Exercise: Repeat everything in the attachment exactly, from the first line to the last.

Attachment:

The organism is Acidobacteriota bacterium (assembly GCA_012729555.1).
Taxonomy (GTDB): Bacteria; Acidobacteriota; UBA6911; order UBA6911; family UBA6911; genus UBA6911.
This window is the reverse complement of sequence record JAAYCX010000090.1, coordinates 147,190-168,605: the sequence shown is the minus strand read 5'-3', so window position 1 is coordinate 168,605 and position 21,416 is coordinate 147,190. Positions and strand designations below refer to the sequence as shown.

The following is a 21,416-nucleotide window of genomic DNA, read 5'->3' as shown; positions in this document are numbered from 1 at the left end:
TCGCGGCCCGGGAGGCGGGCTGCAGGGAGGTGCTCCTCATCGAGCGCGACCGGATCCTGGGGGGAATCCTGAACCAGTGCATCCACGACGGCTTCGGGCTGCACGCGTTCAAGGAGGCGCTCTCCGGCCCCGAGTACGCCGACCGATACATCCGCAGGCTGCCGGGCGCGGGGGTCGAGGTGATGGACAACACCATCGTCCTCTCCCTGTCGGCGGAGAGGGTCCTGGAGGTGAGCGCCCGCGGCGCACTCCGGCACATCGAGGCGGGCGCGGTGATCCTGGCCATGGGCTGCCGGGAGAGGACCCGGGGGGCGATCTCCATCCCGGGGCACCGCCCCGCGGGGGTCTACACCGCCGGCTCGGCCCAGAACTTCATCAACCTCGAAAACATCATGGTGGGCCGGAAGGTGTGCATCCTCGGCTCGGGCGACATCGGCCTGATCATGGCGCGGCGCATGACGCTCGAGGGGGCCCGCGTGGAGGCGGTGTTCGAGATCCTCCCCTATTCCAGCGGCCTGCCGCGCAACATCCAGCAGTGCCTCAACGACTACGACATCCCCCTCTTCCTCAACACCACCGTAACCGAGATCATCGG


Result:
The organism is Acidobacteriota bacterium (assembly GCA_012729555.1).
Taxonomy (GTDB): Bacteria; Acidobacteriota; UBA6911; order UBA6911; family UBA6911; genus UBA6911.
This window is the reverse complement of sequence record JAAYCX010000090.1, coordinates 147,190-168,605: the sequence shown is the minus strand read 5'-3', so window position 1 is coordinate 168,605 and position 21,416 is coordinate 147,190. Positions and strand designations below refer to the sequence as shown.

The following is a 21,416-nucleotide window of genomic DNA, read 5'->3' as shown; positions in this document are numbered from 1 at the left end:
TCGCGGCCCGGGAGGCGGGCTGCAGGGAGGTGCTCCTCATCGAGCGCGACCGGATCCTGGGGGGAATCCTGAACCAGTGCATCCACGACGGCTTCGGGCTGCACGCGTTCAAGGAGGCGCTCTCCGGCCCCGAGTACGCCGACCGATACATCCGCAGGCTGCCGGGCGCGGGGGTCGAGGTGATGGACAACACCATCGTCCTCTCCCTGTCGGCGGAGAGGGTCCTGGAGGTGAGCGCCCGCGGCGCACTCCGGCACATCGAGGCGGGCGCGGTGATCCTGGCCATGGGCTGCCGGGAGAGGACCCGGGGGGCGATCTCCATCCCGGGGCACCGCCCCGCGGGGGTCTACACCGCCGGCTCGGCCCAGAACTTCATCAACCTCGAAAACATCATGGTGGGCCGGAAGGTGTGCATCCTCGGCTCGGGCGACATCGGCCTGATCATGGCGCGGCGCATGACGCTCGAGGGGGCCCGCGTGGAGGCGGTGTTCGAGATCCTCCCCTATTCCAGCGGCCTGCCGCGCAACATCCAGCAGTGCCTCAACGACTACGACATCCCCCTCTTCCTCAACACCACCGTAACCGAGATCATCGG